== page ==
, U. S. A., September 29, 1870. Sire,—Your Majesty is called to great private suffering, as well as to great public anxieties. We have just received a notice of the death of your excellent sister, the Princess Amelia, and we well know what sorrow this brings upon you and your house. She was so good, so intellectual, so agreeable. Be assured that we sympathize, in my home, with this your great affliction. We can never forget the constant kindness of the Princess to us when we lived in Dresden, and when we met her in Florence. All of my family who recollect her, as well as younger members who never had the happiness to see her, and very many persons in my country, are familiar with her charming dramas, and estimate, as they should, the bright light that has been extinguished. We have indeed known little of the Princess Amelia's life for the last two or three years, but none the less do we know how her loss will be felt by those who were constantly near her, and shared her dail
Louisiana (Louisiana, United States) (search for this): chapter 24
s country for many a year, if there ever is; and whoever on this side of the Atlantic wants to write carefully and well about Shakespeare or the old English drama, must sit down by the Barton books and study his subject there, or else go to England. But I think Mrs. Barton is not only a very winning and attractive person, but that she has in her character a great deal of her mother, who was one of the most intelligent and acute women I ever knew, and of her father, who made the Code for Louisiana, and who, as General Jackson's Secretary of State, wrote the famous proclamation. I think, therefore, that she needs little help in such a matter as that of the books, which she knew all about in her husband's lifetime, and all whose opinions about them are familiar to her. She will not make mistakes, nor do I mean to make that of thinking that I know more than she and you do. Yours ever, Geo. Ticknor. To General S. Thayer Boston, January 26, 1870. my very dear old friend,—Tha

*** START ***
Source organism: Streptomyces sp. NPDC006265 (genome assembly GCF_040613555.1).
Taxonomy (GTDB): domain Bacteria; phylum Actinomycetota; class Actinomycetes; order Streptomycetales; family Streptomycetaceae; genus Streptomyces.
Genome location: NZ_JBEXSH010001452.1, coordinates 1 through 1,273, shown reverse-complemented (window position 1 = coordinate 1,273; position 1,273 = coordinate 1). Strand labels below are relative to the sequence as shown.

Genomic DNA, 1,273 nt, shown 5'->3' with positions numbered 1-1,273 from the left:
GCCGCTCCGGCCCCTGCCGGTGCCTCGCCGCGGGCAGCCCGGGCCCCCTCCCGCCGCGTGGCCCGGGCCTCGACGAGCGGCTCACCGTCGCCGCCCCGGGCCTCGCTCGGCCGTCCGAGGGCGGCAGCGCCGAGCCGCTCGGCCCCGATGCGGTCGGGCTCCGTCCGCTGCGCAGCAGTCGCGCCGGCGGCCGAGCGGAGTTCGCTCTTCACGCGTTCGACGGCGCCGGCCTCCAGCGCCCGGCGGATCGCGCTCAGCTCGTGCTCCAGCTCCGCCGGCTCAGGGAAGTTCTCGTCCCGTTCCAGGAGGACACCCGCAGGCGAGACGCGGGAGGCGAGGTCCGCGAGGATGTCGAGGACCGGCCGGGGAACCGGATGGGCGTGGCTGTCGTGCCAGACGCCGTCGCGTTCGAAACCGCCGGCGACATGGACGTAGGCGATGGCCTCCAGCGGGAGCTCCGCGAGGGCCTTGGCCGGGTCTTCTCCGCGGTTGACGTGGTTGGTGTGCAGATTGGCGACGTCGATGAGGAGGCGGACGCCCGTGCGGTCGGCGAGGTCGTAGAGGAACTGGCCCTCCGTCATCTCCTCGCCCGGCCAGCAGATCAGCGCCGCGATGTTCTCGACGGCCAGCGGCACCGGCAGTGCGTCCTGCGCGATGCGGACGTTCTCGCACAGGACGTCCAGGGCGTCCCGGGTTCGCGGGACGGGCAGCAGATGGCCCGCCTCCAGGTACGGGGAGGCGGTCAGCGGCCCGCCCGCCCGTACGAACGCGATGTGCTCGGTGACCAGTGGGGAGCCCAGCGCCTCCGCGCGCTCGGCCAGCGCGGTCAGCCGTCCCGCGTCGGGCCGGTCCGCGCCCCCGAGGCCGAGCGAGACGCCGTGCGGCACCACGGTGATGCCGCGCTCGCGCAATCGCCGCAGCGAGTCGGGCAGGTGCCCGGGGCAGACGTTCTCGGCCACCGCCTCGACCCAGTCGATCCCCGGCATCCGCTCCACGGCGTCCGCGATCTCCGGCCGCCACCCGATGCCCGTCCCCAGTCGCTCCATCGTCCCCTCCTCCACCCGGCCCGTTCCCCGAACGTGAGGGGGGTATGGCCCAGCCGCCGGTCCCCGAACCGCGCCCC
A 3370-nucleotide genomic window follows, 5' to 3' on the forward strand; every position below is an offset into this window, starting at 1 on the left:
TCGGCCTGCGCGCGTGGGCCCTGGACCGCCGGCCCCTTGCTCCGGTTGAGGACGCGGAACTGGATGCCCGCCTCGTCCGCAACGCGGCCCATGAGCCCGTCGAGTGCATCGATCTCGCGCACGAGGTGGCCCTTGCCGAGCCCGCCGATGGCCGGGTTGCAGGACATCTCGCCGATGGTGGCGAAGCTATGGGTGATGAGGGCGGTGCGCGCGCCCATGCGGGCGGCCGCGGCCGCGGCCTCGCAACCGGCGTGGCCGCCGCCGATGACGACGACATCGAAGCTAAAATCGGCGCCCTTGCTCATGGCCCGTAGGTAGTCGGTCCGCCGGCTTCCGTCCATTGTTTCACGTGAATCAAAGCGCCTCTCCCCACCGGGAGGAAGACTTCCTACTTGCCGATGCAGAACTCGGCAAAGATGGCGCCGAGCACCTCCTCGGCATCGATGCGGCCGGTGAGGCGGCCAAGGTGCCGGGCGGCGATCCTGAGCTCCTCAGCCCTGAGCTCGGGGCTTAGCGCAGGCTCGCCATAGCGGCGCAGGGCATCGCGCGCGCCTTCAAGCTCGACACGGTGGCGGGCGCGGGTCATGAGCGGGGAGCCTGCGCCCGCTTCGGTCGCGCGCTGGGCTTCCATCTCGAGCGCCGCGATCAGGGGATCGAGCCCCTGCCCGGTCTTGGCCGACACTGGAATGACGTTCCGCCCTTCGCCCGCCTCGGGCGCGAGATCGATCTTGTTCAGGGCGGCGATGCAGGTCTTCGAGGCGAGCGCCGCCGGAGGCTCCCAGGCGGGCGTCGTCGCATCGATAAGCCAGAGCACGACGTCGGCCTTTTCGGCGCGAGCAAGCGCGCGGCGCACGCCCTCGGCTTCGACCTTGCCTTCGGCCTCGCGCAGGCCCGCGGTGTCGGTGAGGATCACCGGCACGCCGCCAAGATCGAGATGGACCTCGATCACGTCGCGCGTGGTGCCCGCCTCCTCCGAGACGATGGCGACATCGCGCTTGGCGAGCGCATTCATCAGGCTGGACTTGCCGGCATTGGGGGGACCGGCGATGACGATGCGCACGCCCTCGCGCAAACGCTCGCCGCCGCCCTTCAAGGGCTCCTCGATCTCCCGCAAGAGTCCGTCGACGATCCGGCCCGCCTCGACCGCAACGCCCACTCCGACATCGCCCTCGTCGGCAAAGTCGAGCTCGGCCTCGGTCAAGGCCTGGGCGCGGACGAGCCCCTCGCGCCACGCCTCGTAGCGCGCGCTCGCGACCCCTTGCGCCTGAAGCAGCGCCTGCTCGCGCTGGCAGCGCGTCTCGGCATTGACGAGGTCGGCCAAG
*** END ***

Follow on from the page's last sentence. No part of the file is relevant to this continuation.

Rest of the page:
Sadowa (Czech Republic) (search for this): chapter 24
kind and interesting letter, in which you spoke of it so justly. We all look, in this country, with great anxiety on the state of affairs in Europe. We do not see how a war is to be avoided next summer, and hardly comprehend by what statesmanship it has already been postponed so long. The ill-will of nations has no other effective mode of expressing itself, and is sure enough to reach this one at last. How strong the ill — will has become between France and Prussia, since the battle of Sadowa, we cannot measure as you can. But it is an old grudge, which has been festering in the hearts of Prussians and Frenchmen ever since the time of Napoleon the First. I witnessed it in both countries, when I was in Europe above fifty years ago, and it has never subsided since. In my country it is much the same. We are suffering from causes which go far back in our history, and which have been very active and formidable since the question of slavery began to be angrily discussed on politic
New Castle, Ky. (Kentucky, United States) (search for this): chapter 24
e of wine to a glass of beer, whenever he likes, and as often as he likes. Now this is a bad thing for the law, the courts, and the police generally; and it is the worse because a sort of moral foundation is claimed for disregarding such a law,—I mean, because it is claimed that it makes only one party an offender, when both parties are; since, if I buy a bottle of wine, I tempt the seller to do wrong for gain, and so become a party to the offence. But I will not carry any more coal to Newcastle. You know, from your very able periodicals and discussions on the subject, what we are doing in Massachusetts as well as we do ourselves. What you have sent me from time to time proves it. I only wish you would tell me what you think of our modus operandi, as compared with yours. If anything is published here that I think you will like to see, and are not likely to get as soon as you will care to have it, I will send it to you at once. This is very possible, nowadays, for the liquor qu